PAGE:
Saule had just finished high school and was dreading the prospect of becoming a shop assistant, so when she saw an advertisement promising exciting work in France as an au pair, she jumped at the chance.
Like a growing number of young people throughout the Baltics, she wanted to see more of the world and to experience life in a foreign country, and like a growing number of those young people, she ended up locked in a room and having sex with countless strangers for money.
Young Baltic women, men and children have been used as currency in the trafficking of human beings since the early 1990's, but only recently has the problem begun to garner the attention and publicity necessary to start combating it, say those trying to fight it.
According to the International Organization for Migration, an intergovernmental organization which monitors human trafficking, over 2,000 people from the Baltics fall victim to trafficking each year - mostly women and girls between the ages of 14 and 25.
Arturs Vaisla, the head of the Latvian police's vice squad, said that a survey of 1,000 prostitutes in Switzerland last year showed that more than 300 of them were from Latvia alone. One was Swiss.
"The situation in Lithuania is worst, Latvia is somewhere in the middle, and the fewest cases have been reported in Estonia," said Elina Niedre, IOM's program coordinator in Latvia.
"In terms of public awareness, though, Latvia and Lithuania are at about the same level, but in Estonia the public seems less aware of the trafficking problem. This may be because there aren't as many cases or stories about trafficking, but it also may be because of a lack of press coverage or an unwillingness to admit that the problem exists."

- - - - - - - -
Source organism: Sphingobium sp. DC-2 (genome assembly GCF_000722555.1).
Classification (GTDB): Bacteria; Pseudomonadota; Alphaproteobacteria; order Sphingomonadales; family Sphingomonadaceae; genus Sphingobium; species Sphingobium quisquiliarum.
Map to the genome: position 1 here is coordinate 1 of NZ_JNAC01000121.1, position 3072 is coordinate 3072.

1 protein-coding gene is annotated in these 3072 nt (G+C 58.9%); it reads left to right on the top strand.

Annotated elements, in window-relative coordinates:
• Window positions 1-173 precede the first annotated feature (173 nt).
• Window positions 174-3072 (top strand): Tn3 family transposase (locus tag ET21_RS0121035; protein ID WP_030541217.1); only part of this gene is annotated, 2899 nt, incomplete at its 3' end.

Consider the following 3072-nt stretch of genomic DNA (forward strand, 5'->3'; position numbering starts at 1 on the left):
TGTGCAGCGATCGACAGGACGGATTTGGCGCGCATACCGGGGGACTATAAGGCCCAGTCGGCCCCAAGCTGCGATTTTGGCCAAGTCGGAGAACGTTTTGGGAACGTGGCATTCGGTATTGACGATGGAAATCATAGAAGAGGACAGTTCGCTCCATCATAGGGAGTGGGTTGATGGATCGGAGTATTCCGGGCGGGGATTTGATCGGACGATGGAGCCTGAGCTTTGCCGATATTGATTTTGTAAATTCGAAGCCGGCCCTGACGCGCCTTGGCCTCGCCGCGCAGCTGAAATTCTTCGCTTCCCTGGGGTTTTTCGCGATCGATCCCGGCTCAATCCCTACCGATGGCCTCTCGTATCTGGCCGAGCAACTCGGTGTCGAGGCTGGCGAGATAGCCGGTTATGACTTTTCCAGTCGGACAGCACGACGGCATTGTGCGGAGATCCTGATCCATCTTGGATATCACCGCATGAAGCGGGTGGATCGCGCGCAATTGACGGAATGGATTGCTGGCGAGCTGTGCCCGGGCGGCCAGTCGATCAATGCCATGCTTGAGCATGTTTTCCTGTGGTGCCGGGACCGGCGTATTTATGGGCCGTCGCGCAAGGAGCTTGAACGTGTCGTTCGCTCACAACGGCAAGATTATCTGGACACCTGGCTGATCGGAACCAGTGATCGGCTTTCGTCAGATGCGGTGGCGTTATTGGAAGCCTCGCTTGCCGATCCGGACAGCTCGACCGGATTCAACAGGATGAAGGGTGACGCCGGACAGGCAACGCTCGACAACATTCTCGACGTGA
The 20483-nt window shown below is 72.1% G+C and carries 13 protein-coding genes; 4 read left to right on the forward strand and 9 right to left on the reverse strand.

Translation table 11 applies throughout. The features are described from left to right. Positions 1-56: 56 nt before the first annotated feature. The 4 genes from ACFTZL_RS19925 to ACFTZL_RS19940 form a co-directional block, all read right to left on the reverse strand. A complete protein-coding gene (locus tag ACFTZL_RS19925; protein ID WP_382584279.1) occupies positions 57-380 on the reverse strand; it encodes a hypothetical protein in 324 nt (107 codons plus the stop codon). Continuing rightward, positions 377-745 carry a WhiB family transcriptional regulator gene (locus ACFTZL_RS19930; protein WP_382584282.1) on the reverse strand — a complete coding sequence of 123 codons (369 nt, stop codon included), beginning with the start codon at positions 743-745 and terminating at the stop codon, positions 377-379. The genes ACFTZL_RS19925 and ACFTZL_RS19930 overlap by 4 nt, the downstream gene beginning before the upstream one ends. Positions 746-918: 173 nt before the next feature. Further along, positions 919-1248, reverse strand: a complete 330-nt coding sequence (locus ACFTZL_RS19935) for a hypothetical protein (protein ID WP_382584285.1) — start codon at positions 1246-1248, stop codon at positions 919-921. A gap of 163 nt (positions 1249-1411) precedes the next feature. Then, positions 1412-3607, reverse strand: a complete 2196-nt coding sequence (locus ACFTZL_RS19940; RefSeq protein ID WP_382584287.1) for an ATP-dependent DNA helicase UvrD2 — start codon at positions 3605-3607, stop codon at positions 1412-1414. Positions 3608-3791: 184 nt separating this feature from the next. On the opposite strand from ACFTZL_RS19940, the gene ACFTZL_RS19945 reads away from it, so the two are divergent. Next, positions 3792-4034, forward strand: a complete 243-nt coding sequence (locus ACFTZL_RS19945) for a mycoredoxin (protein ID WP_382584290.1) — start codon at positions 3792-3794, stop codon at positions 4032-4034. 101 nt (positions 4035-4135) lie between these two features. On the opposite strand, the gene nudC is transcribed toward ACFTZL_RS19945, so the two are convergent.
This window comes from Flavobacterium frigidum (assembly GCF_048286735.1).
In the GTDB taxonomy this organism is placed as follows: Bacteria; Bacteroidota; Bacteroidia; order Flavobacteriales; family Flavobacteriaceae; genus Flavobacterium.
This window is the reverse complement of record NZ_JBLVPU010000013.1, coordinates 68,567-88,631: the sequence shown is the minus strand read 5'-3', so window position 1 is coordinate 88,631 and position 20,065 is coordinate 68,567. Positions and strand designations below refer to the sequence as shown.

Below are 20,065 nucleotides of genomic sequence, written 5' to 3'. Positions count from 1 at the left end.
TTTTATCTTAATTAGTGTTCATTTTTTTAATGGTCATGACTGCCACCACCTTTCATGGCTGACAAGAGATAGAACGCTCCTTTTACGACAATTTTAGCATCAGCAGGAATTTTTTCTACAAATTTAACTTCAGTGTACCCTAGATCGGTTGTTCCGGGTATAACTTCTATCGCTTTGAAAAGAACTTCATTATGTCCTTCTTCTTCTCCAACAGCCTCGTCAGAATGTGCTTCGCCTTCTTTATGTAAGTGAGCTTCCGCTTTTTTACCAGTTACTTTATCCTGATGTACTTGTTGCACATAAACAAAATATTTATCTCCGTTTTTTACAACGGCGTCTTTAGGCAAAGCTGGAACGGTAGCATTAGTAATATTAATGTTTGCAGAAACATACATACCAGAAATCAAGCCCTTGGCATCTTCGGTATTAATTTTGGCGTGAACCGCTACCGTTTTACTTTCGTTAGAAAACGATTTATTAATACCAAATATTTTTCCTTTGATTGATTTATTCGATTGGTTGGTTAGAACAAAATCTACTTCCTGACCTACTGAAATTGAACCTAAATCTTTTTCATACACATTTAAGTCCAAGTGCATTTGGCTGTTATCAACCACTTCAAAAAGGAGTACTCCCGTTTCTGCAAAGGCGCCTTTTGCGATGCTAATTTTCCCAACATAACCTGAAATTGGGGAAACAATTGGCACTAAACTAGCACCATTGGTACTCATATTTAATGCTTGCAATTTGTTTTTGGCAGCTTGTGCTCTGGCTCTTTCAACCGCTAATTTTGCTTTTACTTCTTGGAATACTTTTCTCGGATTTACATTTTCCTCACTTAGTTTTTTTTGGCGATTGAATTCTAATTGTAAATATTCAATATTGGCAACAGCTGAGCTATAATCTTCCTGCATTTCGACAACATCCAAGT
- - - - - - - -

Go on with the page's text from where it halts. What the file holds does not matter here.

Juri Kalikov from the Aids Support Center, an NGO in Estonia, believes that Estonia is simply ignoring the issue. "People in the ministries and agencies don't understand the problem, and they absolutely don't admit that it exists," Kalikov said.
"All of the surveys and work in the area of human trafficking in Estonia thus far have been done with foreign aid - with no support from the government."
Juris Jasimkevic, Latvia's Interpol chief, says that, because prostitution is illegal in most Western European countries and because trafficked women always work illegally, trafficking is a problem not only for the countries of origin but for the countries of destination as well.
At a recent press conference, the IOM's Niedre said that, "Judging by the human trafficking cases in Germany, the Baltic region now provides more prostitutes to Germany than many larger countries like Russia, the Ukraine and Poland."